Super Sleep — Help for Your Child’s Bedtime Routine

Super Sleep — Help for Your Child’s Bedtime Routine

- in 2023 Editions, Featured, Magazine, March 2023

Encouraging healthy sleep is one of the best ways to support your child’s development, from babyhood through adolescence and beyond. Helping your child build healthy sleep habits early in life benefits their physical health, cognitive development, even their social and emotional wellbeing. If a well-rested, cheerful child sounds good to you, here’s some advice to tackle your biggest sleep challenges.

Rethink bedtime resistance

When your toddler or preschooler can’t seem to settle at night and repeatedly gets out of bed, it’s time to reconsider their sleep routine. Often, children who resist bedtime simply aren’t tired enough to fall asleep at the time that you think they should. This might mean a child is ready to give up or shorten an afternoon nap, or might need a different bedtime altogether. The right bedtime for your child is the time at which they fall asleep without resistance within 10 or 15 minutes most nights. When your child needs bedtime reassurance, commit to returning to their room to check in within 5 to 10 minutes of lights out—this helps prevent the dreaded pop-up after you’ve said good night. 

Build better habits

Establishing a consistent bedtime routine is one of the best ways to encourage better sleep. The brain is wired to associate certain events in a specific sequence with sleep (think A + B + C = sleep), so carrying out a consistent routine each night helps kids feel sleepy. 

Kids need a transition period to prepare for sleep, writes Dr. Timothy Benik, pediatrician, in a 2022 sleep article from the Cleveland Clinic. Beginning about 30 minutes to an hour before bed, make time for a warm bath or shower, nighttime hygiene like brushing and flossing, and quiet time with books or stuffed animals.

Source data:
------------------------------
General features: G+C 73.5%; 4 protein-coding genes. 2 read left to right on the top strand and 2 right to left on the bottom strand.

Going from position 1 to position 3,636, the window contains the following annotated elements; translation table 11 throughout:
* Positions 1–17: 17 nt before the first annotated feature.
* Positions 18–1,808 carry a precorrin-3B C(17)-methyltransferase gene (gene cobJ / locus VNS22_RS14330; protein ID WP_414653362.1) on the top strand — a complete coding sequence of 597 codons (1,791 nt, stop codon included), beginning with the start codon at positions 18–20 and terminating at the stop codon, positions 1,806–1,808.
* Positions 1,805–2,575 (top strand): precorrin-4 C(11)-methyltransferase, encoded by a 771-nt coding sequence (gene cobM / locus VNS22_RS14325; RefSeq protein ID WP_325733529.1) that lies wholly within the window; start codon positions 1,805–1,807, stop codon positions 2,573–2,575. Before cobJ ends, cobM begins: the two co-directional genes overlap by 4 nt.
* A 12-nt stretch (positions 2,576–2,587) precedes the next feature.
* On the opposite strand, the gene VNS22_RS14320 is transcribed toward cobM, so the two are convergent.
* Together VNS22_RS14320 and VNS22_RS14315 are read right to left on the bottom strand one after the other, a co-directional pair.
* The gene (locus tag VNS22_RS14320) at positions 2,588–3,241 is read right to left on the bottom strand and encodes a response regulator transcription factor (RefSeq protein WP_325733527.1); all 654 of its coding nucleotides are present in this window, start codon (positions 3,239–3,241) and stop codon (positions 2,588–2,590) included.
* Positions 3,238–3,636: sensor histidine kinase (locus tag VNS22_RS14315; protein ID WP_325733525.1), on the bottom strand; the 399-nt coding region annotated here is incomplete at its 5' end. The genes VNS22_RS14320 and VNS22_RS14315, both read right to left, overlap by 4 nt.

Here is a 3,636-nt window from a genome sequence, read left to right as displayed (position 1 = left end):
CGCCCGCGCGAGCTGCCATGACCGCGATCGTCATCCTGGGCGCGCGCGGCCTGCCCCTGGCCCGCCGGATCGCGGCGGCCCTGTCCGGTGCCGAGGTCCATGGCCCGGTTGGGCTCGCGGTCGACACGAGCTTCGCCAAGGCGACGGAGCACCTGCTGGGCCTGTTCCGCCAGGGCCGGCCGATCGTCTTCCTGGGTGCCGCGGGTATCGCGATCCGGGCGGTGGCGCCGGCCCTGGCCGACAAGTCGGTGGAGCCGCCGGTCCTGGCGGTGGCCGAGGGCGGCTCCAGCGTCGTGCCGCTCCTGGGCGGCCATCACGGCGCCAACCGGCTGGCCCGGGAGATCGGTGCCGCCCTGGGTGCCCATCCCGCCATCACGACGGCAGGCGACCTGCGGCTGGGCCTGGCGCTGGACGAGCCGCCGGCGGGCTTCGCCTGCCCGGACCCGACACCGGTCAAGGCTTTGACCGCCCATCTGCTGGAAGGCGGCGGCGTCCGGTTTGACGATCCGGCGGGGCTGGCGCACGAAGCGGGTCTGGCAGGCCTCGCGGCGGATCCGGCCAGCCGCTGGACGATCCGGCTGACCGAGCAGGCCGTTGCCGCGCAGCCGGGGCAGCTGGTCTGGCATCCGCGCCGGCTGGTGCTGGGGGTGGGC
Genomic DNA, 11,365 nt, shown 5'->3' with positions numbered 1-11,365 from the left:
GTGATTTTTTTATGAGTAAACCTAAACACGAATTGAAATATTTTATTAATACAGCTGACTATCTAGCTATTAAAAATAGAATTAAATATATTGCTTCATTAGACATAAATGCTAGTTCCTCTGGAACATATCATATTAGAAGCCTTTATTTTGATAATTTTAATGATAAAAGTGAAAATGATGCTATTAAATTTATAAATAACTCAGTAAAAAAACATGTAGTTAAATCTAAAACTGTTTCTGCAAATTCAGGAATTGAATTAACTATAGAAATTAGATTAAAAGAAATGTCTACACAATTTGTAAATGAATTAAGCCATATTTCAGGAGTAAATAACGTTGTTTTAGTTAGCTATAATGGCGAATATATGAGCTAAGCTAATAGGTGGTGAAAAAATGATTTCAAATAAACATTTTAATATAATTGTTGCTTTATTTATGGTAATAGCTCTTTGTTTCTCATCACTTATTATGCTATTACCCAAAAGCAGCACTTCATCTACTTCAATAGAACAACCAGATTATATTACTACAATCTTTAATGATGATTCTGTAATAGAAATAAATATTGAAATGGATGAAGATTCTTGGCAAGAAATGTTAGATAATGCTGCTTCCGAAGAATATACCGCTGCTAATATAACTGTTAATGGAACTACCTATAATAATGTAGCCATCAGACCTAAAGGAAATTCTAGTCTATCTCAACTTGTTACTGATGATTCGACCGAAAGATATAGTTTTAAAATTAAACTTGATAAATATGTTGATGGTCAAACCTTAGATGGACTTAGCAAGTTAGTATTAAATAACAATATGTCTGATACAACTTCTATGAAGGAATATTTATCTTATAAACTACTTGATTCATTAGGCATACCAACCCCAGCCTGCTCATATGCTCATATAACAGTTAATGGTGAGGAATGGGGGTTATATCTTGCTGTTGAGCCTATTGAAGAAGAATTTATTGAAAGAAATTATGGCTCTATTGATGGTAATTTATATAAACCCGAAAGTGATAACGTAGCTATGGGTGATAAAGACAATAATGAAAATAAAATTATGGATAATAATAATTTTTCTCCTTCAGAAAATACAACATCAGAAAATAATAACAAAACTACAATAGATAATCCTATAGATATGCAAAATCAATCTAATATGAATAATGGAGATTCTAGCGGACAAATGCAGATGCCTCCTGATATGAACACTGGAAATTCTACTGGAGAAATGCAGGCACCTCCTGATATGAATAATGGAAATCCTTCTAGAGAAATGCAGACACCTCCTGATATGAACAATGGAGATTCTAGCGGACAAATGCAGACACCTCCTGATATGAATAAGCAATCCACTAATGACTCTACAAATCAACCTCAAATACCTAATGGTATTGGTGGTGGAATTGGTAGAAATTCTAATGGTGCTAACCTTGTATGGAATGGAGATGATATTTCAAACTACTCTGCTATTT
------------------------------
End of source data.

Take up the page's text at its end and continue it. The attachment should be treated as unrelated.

Bright beginnings, better sleep

For kids who resist bedtime and the morning alarm, try light therapy. This natural form of sleep support aligns your child’s circadian rhythm, or body clock, for a healthy sleep-wake cycle, a peaceful bedtime, and a cheerier morning. How does it work? By telling the brain that the day has started, morning light begins an internal clock that keeps kids awake and alert during the day, and primes the body for sleep come bedtime. For a better bedtime, morning sunlight is preferable, but bright indoor bulbs or light therapy lamps, work too. Beginning the day with breakfast in a sunny spot (or outdoors, weather permitting) or even a few moments outdoors will help kids feel naturally sleepy as the day winds down. 

Keep Cool and Sleep ON

As spring ushers in warmer temperatures, make sure kids’ bedrooms don’t follow suit. Warmer sleep environments encourage fragmented, lighter-stage sleep, making kids more likely to wake during the night. Because vivid dreams and nightmares occur during these lighter stages of sleep, warm bedrooms can encourage night frights, too. The ideal temperature for sleep falls between 60 and 67 degrees—but even in a cool bedroom, children may become too warm if they’re dressed in thick fleece sleepwear.

Banish blue lights before bed

The bulbs in your child’s bathroom or bedroom could be harming sleep. Newer LED lightbulbs are more energy-efficient than traditional incandescent bulbs, but they also give off more blue light. This is bad news for sleep, because blue light inhibits melatonin, which can trigger bedtime battles. Look for sleep-friendly LED bulbs (GE Relax bulbs are wallet-friendly and widely available) labeled “soft white” or “low blue” for children’s bathrooms, bedrooms, and bedside lamps. After dinner, protect sleep by switching devices like phones and tablets to “nighttime mode,” which emits less blue light. 

Malia Jacobson is an award-winning health and sleep journalist, author, and podcaster.

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